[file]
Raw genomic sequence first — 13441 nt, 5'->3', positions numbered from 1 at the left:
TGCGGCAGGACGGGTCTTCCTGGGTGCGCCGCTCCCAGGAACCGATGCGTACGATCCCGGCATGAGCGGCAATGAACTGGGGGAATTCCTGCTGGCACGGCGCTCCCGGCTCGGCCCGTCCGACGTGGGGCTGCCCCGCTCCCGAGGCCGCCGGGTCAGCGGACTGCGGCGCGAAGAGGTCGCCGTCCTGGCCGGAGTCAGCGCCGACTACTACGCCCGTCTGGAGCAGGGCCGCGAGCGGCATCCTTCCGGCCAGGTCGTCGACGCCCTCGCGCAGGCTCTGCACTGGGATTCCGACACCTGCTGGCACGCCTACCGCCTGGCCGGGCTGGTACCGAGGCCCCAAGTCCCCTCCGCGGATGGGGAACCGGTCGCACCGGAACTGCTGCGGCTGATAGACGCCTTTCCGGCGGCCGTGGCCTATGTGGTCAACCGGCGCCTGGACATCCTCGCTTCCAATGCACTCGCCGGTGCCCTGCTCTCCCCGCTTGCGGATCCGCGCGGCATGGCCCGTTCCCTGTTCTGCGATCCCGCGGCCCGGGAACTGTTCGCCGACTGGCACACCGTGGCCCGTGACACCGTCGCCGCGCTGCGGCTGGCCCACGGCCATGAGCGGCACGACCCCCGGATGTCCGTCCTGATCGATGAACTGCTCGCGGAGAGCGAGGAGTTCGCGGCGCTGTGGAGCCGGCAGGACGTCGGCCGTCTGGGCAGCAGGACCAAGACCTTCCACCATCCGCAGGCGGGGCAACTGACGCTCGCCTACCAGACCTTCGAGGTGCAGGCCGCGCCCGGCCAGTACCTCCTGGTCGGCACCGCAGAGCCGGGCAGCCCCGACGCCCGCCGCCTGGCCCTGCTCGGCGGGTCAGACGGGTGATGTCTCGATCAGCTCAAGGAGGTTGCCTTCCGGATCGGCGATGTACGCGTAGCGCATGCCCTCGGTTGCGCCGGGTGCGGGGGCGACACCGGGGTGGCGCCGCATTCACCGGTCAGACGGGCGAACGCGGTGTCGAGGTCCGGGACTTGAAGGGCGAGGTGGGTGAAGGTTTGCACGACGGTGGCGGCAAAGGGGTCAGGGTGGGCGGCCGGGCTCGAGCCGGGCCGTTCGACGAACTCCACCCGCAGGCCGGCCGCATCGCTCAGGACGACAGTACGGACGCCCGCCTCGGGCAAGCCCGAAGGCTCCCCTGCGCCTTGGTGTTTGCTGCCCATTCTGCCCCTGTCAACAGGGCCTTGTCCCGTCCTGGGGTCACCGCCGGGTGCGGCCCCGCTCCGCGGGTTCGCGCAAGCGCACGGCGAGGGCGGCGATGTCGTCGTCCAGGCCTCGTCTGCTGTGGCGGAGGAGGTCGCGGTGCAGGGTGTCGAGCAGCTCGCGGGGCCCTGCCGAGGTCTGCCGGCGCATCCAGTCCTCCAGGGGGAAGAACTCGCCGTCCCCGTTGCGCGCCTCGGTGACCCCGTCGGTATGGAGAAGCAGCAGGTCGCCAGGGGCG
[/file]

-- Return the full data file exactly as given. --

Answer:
Raw genomic sequence first — 13441 nt, 5'->3', positions numbered from 1 at the left:
TGCGGCAGGACGGGTCTTCCTGGGTGCGCCGCTCCCAGGAACCGATGCGTACGATCCCGGCATGAGCGGCAATGAACTGGGGGAATTCCTGCTGGCACGGCGCTCCCGGCTCGGCCCGTCCGACGTGGGGCTGCCCCGCTCCCGAGGCCGCCGGGTCAGCGGACTGCGGCGCGAAGAGGTCGCCGTCCTGGCCGGAGTCAGCGCCGACTACTACGCCCGTCTGGAGCAGGGCCGCGAGCGGCATCCTTCCGGCCAGGTCGTCGACGCCCTCGCGCAGGCTCTGCACTGGGATTCCGACACCTGCTGGCACGCCTACCGCCTGGCCGGGCTGGTACCGAGGCCCCAAGTCCCCTCCGCGGATGGGGAACCGGTCGCACCGGAACTGCTGCGGCTGATAGACGCCTTTCCGGCGGCCGTGGCCTATGTGGTCAACCGGCGCCTGGACATCCTCGCTTCCAATGCACTCGCCGGTGCCCTGCTCTCCCCGCTTGCGGATCCGCGCGGCATGGCCCGTTCCCTGTTCTGCGATCCCGCGGCCCGGGAACTGTTCGCCGACTGGCACACCGTGGCCCGTGACACCGTCGCCGCGCTGCGGCTGGCCCACGGCCATGAGCGGCACGACCCCCGGATGTCCGTCCTGATCGATGAACTGCTCGCGGAGAGCGAGGAGTTCGCGGCGCTGTGGAGCCGGCAGGACGTCGGCCGTCTGGGCAGCAGGACCAAGACCTTCCACCATCCGCAGGCGGGGCAACTGACGCTCGCCTACCAGACCTTCGAGGTGCAGGCCGCGCCCGGCCAGTACCTCCTGGTCGGCACCGCAGAGCCGGGCAGCCCCGACGCCCGCCGCCTGGCCCTGCTCGGCGGGTCAGACGGGTGATGTCTCGATCAGCTCAAGGAGGTTGCCTTCCGGATCGGCGATGTACGCGTAGCGCATGCCCTCGGTTGCGCCGGGTGCGGGGGCGACACCGGGGTGGCGCCGCATTCACCGGTCAGACGGGCGAACGCGGTGTCGAGGTCCGGGACTTGAAGGGCGAGGTGGGTGAAGGTTTGCACGACGGTGGCGGCAAAGGGGTCAGGGTGGGCGGCCGGGCTCGAGCCGGGCCGTTCGACGAACTCCACCCGCAGGCCGGCCGCATCGCTCAGGACGACAGTACGGACGCCCGCCTCGGGCAAGCCCGAAGGCTCCCCTGCGCCTTGGTGTTTGCTGCCCATTCTGCCCCTGTCAACAGGGCCTTGTCCCGTCCTGGGGTCACCGCCGGGTGCGGCCCCGCTCCGCGGGTTCGCGCAAGCGCACGGCGAGGGCGGCGATGTCGTCGTCCAGGCCTCGTCTGCTGTGGCGGAGGAGGTCGCGGTGCAGGGTGTCGAGCAGCTCGCGGGGCCCTGCCGAGGTCTGCCGGCGCATCCAGTCCTCCAGGGGGAAGAACTCGCCGTCCCCGTTGCGCGCCTCGGTGACCCCGTCGGTATGGAGAAGCAGCAGGTCGCCAGGGGCG